Horizontal Integration Definition
Horizontal Integration is the type of merger that takes place between two companies operating in the same industry. These companies are usually competitors and merge to gain higher market power and economies of scale. Other motives of include a larger customer base, higher pricing power because of increased market share, and lower employment cost as the top management of the merged entity is lower than the two merging entities combined.
Examples of Horizontal Integration
Here we are going to look at some of the recent real-life examples of horizontal integrations to get an idea about what motivations lead to this process and how have companies benefitted from it:
Example #1 – Vodafone-Idea
Vodafone and Idea were two telecommunication giants in India. Both the companies had a nominal market share with some pricing power over the customers. However, with the entry of Reliance Jio, all the telecom companies took a significant hit. Jio launched offers that were too attractive for the customers to avoid and gradually started to shift from other companies to Jio. Let us look at a few numbers:
With the combined resources, the merged entity was able to service a larger customer base with relatively lower assets. The cost savings from equipment, employees, operations, and other heads led to an estimated annual synergy of $2 Billion for the merged entity.
Example # 2 – Marriott-Starwood
Marriott and Starwood were two renowned hotel chains all across the globe. In 2016, Marriot acquired Starwood in a deal wherein the Starwood shareholders were given 0.8 shares of the merged entity against every Starwood share they held (0.8x acquisition ratio).
Post-merger, Marriott has access to over 6000 properties in about 125 countries. The biggest challenge that this deal faced was the merging of the Loyalty programs of the 2 chains because of the different benefits provided by each program. The merger was officially completed, including the consolidation of the different Loyalty programs into 1, by during the second half of 2018.
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Example #3 – Arcelor-Mittal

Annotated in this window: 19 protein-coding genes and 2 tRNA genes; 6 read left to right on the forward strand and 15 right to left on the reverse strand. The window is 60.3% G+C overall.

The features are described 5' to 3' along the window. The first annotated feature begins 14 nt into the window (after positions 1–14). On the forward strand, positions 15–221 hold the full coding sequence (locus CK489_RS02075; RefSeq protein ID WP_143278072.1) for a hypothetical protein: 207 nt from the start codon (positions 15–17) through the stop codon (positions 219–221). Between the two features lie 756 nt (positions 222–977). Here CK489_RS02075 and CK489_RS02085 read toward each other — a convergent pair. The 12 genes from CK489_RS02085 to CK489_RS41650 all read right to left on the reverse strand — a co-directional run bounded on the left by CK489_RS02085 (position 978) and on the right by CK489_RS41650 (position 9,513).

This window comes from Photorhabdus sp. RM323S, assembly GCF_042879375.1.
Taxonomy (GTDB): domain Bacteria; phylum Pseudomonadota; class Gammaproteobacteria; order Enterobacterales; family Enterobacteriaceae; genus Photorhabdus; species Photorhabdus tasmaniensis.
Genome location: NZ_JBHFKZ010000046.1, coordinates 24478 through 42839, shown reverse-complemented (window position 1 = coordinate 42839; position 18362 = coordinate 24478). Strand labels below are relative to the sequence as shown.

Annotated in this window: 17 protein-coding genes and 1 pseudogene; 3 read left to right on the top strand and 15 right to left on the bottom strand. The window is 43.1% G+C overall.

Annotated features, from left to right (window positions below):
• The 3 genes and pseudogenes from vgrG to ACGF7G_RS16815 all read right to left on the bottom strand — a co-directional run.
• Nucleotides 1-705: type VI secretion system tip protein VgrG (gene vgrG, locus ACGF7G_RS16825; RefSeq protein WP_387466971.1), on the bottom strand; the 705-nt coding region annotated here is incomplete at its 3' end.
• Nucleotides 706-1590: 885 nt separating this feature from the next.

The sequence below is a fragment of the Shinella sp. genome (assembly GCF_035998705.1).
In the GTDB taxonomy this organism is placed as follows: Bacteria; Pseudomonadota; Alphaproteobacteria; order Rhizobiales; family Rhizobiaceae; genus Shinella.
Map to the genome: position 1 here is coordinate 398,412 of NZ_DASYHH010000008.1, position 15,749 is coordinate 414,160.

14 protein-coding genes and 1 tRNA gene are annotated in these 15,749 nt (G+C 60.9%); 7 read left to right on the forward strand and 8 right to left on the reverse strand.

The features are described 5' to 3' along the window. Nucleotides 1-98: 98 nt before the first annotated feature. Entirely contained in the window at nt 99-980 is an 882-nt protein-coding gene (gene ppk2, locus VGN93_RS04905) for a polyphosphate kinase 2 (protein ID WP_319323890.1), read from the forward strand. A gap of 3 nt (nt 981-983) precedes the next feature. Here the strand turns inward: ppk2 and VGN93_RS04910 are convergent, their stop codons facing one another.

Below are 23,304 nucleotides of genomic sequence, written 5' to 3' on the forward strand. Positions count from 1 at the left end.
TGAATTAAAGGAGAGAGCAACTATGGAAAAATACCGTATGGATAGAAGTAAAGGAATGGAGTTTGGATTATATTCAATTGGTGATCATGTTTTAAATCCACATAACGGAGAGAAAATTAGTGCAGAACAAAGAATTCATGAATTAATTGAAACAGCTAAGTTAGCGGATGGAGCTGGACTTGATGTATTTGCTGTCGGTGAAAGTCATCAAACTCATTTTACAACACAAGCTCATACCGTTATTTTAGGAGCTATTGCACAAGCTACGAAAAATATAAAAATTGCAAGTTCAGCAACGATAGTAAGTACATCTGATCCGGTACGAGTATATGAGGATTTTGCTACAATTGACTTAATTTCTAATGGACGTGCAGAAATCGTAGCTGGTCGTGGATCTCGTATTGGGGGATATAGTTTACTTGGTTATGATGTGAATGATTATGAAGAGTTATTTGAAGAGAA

Arcelor-Mittal is the world’s largest steel producer that was formed after two steel giant Arcelor SA and Mittal Steel Company decided to merge. LN Mittal became the president of the new entity and owns the majority stake.
Mittal started the bid for a merger by offering cash to Arcelor Shareholders. The board initially did not agree to the merger and started looking at Severstal for a possible merger. However, after detailed talks, Mittal improved its bid and, looking at the perceived synergies that the new entity would offer, paid 40.37 Euros to Arcelor shareholders to buy them out. Post-merger, the resulting firm was producing 10% of the world’s total steel.
Example #4 – Exxon-Mobil
Exxon and Mobil were two separate giants in the oil industry. They were both a part of Seven Sisters, a name given to a group of 7 oil and petroleum industry companies that dominated the industry from the 1940s-1970s. In 1998, both these companies announced that they were merging to form a new entity, which would be called Exxon-Mobil. It was an all-stock transaction and is, to date, the biggest transaction recorded in the oil industry.
The Mobil shareholder’s received 1.32 shares of the merged entity for each of their shares in Mobil since the formal transaction involved Exxon buying Mobil to form the new entity. This resulted in 30% of ExxonMobil to be held be previous Mobil shareholders, and 70% be previous Exxon shareholders.
Within 15 days of the announcement of the merger, Exxon stock price recorded a 3.3% gain jumping from $71.63 to $74. Mobil stock price jumped 5.6% from $83.75 to $88.44.
The merger went through an exhaustive review by the FTC to check for the formation of a Monopoly in the petroleum industry. The merger was approved after the company agreed to the terms and conditions set by the FTC upon review.
Example #5 – JP Morgan Chase
The JP Morgan and Chase bank was a result of a merger between Chase Manhattan Bank and JP Morgan Company for an all-stock transaction of approximately $31 Billion. Chase Manhattan was the third biggest banking company in the US, controlling an asset worth roughly $396 Billion as compared to the $266 Billion of JP Morgan Company. Together, the merged entity would have total assets worth more than $650 Billion, putting them at the second position after only Citigroup, which had $800 Billion in assets.
The deal was an all-stock transaction, with Chase formally acquiring JP Morgan, exchanging 3.7 shares for each of JP Morgan’s shares.
Horizontal Integrations are a common practice in Corporate Finance. All companies are trying to become the market leaders, and sometimes when the interests of 2 companies align, a merger helps them achieve those interests. The government keeps a check on the mergers and has the power to impose Antitrust Laws, disallowing the merger if it perceives that the merger would lead to situations that are against the public interest. Horizontal mergers are most common among companies in a mature stage of their cycle, who are looking to increase market share and efficiency.
This article has been a guide to Horizontal Integration and its definition. Here we provide you with the top 5 real-life examples of Horizontal Integrations to get an idea of what motivations lead to this process and how companies have benefited. You can learn more about finance from the following articles –